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This week our guests address developments in First and Second Amendment jurisprudence that relate closely to recent California case law.
Paul Levy, from Public Citizen, contends that the First District Court of Appeal should have, in last week's ruling ZL Technologies v. Doe, endorsed a stricter standard applied to defamation plaintiffs seeking the identities of anonymous online posters on review sites. There, the 1DCA approved a test requiring plaintiffs make out a prima facie case of defamation, but didn't go as far as the prevailing majority rule, which involves a balancing of equities, and requires plaintiffs to show why such a balancing favors them.
David Kopel then will address the consolidated cases of Wrenn v. District of Columbia and Matthew Grace and Pink Pistols v. District of Columbia, which were decided by a split D.C. Circuit court this week, and in which the panel struck down a regulation requiring D.C. gun owners to show they had a special need to carry their firearms in public. The ruling conflicts, at least arguably, with the 9th Circuit's Peruta decision, which affirming the propriety of California's 'good cause' requirement gun owners must meet to be allow to get a concealed carry permit. The disharmony in the opinions could potentially compel the U.S. Supreme Court to address the matter in the near future.
Is donating to charity surplus class action settlement funds a logical, efficient solution for unclaimed damages, or a Due Process and First Amendment violation that incentivizes collusion and self-dealing? The U.S. Supreme Court will consider the practice next term, reviewing a Ninth Circuit affirmance of a Cy Pres-based settlement. Guests Jeremy Kidd (Mercer Univ. SOL) and Jay Tidmarsh (Univ. Notre Dame SOL) offer differing views on the doctrine's utility, defects, and future.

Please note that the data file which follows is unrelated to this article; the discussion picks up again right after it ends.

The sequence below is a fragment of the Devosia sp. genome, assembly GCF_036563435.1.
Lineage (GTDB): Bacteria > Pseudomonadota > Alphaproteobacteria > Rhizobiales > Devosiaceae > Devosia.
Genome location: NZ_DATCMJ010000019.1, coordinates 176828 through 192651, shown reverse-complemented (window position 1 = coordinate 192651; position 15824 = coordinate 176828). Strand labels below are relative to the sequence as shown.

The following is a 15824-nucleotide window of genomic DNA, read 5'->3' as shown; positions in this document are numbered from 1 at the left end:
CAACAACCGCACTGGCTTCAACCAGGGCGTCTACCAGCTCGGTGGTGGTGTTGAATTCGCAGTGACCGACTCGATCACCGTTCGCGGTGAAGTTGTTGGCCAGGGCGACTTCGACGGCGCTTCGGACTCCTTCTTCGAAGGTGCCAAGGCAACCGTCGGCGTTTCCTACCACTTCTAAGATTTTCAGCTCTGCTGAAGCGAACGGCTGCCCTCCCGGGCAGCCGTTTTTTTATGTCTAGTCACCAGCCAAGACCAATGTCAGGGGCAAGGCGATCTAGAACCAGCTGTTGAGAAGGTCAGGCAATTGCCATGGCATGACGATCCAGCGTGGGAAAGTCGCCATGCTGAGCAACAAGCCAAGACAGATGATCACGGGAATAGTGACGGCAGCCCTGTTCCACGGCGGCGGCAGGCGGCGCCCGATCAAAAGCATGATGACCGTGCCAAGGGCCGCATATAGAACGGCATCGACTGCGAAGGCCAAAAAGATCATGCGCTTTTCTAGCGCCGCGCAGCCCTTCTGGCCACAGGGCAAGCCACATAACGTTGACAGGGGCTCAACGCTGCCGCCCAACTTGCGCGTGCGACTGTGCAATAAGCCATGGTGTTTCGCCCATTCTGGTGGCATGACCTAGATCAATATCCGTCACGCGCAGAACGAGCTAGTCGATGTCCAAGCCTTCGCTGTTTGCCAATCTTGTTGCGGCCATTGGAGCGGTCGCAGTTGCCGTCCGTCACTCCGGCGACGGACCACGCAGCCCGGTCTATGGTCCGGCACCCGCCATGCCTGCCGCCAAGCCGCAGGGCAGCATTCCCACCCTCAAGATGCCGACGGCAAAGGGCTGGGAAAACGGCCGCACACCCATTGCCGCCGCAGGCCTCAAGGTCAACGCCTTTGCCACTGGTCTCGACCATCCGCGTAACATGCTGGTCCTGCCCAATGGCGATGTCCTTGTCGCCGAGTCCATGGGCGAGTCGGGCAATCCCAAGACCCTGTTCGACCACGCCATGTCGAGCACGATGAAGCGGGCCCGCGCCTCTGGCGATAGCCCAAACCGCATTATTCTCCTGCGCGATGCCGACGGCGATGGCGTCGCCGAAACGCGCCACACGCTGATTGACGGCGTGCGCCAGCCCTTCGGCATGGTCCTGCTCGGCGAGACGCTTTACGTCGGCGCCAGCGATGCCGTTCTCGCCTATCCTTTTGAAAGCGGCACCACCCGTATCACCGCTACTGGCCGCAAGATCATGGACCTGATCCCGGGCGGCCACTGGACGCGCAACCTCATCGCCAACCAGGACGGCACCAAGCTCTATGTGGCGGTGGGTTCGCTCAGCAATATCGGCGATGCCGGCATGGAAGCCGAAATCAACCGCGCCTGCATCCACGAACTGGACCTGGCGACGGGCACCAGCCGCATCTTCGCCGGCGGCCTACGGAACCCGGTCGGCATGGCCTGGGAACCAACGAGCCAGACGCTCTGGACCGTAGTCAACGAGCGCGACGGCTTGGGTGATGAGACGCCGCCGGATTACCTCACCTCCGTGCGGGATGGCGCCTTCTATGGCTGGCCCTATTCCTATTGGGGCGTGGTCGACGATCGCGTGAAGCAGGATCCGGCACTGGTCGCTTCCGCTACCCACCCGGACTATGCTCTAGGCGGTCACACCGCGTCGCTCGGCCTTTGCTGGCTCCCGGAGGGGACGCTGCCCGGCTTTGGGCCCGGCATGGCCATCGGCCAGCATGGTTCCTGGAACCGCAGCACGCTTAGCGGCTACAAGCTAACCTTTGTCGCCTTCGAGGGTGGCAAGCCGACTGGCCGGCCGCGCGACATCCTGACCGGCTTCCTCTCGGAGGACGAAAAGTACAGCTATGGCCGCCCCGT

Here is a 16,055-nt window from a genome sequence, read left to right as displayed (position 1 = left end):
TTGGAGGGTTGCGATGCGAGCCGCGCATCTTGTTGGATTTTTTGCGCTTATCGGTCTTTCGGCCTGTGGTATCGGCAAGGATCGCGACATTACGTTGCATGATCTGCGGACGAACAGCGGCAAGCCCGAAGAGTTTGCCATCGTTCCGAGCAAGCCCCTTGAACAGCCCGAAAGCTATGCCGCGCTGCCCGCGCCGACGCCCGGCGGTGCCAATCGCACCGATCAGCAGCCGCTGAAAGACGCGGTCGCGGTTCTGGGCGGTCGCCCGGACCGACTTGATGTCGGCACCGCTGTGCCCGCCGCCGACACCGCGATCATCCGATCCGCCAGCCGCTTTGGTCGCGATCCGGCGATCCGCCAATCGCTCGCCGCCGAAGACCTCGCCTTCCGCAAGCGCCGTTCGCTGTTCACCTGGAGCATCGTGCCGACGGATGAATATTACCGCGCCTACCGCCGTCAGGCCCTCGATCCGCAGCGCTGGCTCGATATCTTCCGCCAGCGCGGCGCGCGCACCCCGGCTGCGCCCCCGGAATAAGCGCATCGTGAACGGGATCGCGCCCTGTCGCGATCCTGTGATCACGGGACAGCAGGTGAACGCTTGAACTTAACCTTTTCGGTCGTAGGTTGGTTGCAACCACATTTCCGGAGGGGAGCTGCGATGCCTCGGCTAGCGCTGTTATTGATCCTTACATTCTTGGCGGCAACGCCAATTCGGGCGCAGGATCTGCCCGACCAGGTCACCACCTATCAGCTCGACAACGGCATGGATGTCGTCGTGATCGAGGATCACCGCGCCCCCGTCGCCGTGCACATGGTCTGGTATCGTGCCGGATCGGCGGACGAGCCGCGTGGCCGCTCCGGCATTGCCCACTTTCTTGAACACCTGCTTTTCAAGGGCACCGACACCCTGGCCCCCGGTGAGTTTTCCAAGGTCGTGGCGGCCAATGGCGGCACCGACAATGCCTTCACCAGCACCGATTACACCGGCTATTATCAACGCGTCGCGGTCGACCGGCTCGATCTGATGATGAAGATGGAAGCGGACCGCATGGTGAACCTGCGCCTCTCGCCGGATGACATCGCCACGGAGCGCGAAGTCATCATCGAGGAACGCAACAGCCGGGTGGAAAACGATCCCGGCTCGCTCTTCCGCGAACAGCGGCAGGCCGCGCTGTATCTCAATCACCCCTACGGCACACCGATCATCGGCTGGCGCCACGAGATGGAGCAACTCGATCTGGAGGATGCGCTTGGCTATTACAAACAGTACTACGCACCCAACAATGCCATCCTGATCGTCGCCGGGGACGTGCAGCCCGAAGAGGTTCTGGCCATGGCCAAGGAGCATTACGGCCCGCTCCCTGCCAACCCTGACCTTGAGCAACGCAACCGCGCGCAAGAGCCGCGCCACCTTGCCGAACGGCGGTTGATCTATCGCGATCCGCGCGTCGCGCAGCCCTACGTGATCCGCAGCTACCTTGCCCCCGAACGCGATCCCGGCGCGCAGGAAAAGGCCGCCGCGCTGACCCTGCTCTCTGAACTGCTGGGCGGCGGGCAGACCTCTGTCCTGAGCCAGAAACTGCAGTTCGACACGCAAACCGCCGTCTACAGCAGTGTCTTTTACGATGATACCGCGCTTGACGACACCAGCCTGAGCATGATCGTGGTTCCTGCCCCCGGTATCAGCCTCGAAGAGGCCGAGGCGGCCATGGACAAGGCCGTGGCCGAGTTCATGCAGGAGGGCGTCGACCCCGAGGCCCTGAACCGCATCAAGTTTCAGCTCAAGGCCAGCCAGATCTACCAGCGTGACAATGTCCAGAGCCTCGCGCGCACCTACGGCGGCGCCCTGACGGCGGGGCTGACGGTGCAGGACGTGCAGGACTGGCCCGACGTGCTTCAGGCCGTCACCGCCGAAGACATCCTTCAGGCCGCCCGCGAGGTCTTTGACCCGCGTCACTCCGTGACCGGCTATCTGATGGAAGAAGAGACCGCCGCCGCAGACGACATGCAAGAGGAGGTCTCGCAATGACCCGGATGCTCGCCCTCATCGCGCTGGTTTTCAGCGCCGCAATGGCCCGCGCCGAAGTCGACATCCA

A new three-step test distinguishing employees from independent contractors stands to tilt worker misclassification suits toward plaintiffs, and reshape many modern, independent contractor-centric business models. Michael Rubin (Altshuler Berzon LLP) and Gina Roccanova (Myers Nave) unpack the new 'ABC Test,' articulated last week by the California Supreme Court, and its implications.
To what extent should the president's statements (on social media, the campaign trail, or in office) bear on judicial review of enacted policy? As SCOTUS weighs the third travel ban, Rory Gray (Sr. Counsel, Alliance Defending Freedom) argues the Court shouldn't look past the policy's professed purpose of national security, while Professor Richard Primus (Univ. of Michigan Law School) contends statements hinting at religious animus should be given their full probative weight.
Three guests weigh the implications of Justice Neil Gorsuch's swing vote last week with his more liberal colleagues in an immigration case; John McGinnis (Northwestern SOL) gleans aspects of Gorsuch's 'modern' originalism, Mark Pulliam (contributing editor, Law and Liberty; Misrule of Law blog proprietor) wonders whether the new justice has already 'gone wobbly,' and Eric Segall (Georgia St. Univ. Law) speculates on what extra-judicial influences might prompt another surprise vote from Gorsuch this term.